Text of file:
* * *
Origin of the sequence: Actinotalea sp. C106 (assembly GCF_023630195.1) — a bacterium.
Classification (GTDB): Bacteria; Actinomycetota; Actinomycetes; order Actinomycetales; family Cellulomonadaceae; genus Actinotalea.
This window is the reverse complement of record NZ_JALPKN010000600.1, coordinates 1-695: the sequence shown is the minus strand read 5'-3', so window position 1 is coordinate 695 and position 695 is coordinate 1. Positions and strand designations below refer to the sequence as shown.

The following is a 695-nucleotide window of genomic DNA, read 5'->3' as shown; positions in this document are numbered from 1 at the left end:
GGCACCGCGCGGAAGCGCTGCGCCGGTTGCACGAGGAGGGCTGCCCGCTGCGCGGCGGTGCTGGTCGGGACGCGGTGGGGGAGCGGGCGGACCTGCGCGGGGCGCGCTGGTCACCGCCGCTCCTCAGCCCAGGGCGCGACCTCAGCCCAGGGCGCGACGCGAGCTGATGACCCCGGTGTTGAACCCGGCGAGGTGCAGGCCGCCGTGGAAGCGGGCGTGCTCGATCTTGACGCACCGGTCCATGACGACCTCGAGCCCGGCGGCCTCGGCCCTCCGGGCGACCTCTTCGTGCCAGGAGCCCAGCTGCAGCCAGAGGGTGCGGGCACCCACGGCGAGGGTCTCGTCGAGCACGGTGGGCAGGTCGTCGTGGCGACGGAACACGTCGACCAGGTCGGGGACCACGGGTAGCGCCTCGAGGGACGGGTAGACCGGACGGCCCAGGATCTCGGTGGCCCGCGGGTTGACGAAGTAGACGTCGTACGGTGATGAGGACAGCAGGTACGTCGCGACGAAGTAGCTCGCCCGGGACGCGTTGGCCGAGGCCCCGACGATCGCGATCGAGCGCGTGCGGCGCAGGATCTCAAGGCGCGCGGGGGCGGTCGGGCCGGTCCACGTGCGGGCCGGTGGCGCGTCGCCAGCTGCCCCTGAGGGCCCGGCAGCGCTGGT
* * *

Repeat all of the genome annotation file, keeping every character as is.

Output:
Origin of the sequence: Actinotalea sp. C106 (assembly GCF_023630195.1) — a bacterium.
Classification (GTDB): Bacteria; Actinomycetota; Actinomycetes; order Actinomycetales; family Cellulomonadaceae; genus Actinotalea.
This window is the reverse complement of record NZ_JALPKN010000600.1, coordinates 1-695: the sequence shown is the minus strand read 5'-3', so window position 1 is coordinate 695 and position 695 is coordinate 1. Positions and strand designations below refer to the sequence as shown.

The following is a 695-nucleotide window of genomic DNA, read 5'->3' as shown; positions in this document are numbered from 1 at the left end:
GGCACCGCGCGGAAGCGCTGCGCCGGTTGCACGAGGAGGGCTGCCCGCTGCGCGGCGGTGCTGGTCGGGACGCGGTGGGGGAGCGGGCGGACCTGCGCGGGGCGCGCTGGTCACCGCCGCTCCTCAGCCCAGGGCGCGACCTCAGCCCAGGGCGCGACGCGAGCTGATGACCCCGGTGTTGAACCCGGCGAGGTGCAGGCCGCCGTGGAAGCGGGCGTGCTCGATCTTGACGCACCGGTCCATGACGACCTCGAGCCCGGCGGCCTCGGCCCTCCGGGCGACCTCTTCGTGCCAGGAGCCCAGCTGCAGCCAGAGGGTGCGGGCACCCACGGCGAGGGTCTCGTCGAGCACGGTGGGCAGGTCGTCGTGGCGACGGAACACGTCGACCAGGTCGGGGACCACGGGTAGCGCCTCGAGGGACGGGTAGACCGGACGGCCCAGGATCTCGGTGGCCCGCGGGTTGACGAAGTAGACGTCGTACGGTGATGAGGACAGCAGGTACGTCGCGACGAAGTAGCTCGCCCGGGACGCGTTGGCCGAGGCCCCGACGATCGCGATCGAGCGCGTGCGGCGCAGGATCTCAAGGCGCGCGGGGGCGGTCGGGCCGGTCCACGTGCGGGCCGGTGGCGCGTCGCCAGCTGCCCCTGAGGGCCCGGCAGCGCTGGT